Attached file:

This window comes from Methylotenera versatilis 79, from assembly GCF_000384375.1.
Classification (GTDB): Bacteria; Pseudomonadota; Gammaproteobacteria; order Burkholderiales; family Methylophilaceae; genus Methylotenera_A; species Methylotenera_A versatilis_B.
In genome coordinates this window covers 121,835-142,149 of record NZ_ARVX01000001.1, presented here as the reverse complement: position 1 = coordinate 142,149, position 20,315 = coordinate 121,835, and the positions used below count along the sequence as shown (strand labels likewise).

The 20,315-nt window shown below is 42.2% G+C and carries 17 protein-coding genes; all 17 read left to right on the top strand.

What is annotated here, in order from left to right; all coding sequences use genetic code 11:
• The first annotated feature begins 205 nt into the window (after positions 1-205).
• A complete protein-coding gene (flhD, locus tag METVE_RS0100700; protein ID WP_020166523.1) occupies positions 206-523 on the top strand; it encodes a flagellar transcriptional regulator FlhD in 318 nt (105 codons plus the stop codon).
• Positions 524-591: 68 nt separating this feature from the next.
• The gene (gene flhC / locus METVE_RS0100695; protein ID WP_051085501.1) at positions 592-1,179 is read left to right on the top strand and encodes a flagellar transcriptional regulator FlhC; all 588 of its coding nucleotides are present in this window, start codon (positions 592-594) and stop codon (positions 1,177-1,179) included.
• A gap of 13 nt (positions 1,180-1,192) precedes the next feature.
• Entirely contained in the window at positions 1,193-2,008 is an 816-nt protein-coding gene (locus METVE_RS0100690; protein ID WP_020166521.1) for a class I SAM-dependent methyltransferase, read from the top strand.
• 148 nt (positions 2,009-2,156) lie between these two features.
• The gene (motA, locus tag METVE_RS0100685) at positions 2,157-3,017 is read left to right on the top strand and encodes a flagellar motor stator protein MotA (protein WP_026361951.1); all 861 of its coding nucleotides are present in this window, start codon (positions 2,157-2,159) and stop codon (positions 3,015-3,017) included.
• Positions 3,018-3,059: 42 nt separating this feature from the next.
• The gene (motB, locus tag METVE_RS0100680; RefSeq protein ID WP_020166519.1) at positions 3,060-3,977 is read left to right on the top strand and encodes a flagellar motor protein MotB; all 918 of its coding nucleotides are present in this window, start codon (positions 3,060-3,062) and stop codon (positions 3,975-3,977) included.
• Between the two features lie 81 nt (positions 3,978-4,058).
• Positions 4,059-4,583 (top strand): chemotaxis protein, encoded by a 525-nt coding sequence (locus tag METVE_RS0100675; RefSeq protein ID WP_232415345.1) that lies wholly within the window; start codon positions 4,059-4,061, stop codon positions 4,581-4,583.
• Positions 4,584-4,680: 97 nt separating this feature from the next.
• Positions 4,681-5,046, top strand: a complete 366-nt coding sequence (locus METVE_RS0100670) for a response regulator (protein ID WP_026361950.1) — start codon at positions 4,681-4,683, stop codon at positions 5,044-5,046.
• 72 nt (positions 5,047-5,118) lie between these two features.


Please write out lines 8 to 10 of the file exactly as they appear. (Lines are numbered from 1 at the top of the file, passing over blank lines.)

• Positions 524-591: 68 nt separating this feature from the next.
• The gene (gene flhC / locus METVE_RS0100695; protein ID WP_051085501.1) at positions 592-1,179 is read left to right on the top strand and encodes a flagellar transcriptional regulator FlhC; all 588 of its coding nucleotides are present in this window, start codon (positions 592-594) and stop codon (positions 1,177-1,179) included.
• A gap of 13 nt (positions 1,180-1,192) precedes the next feature.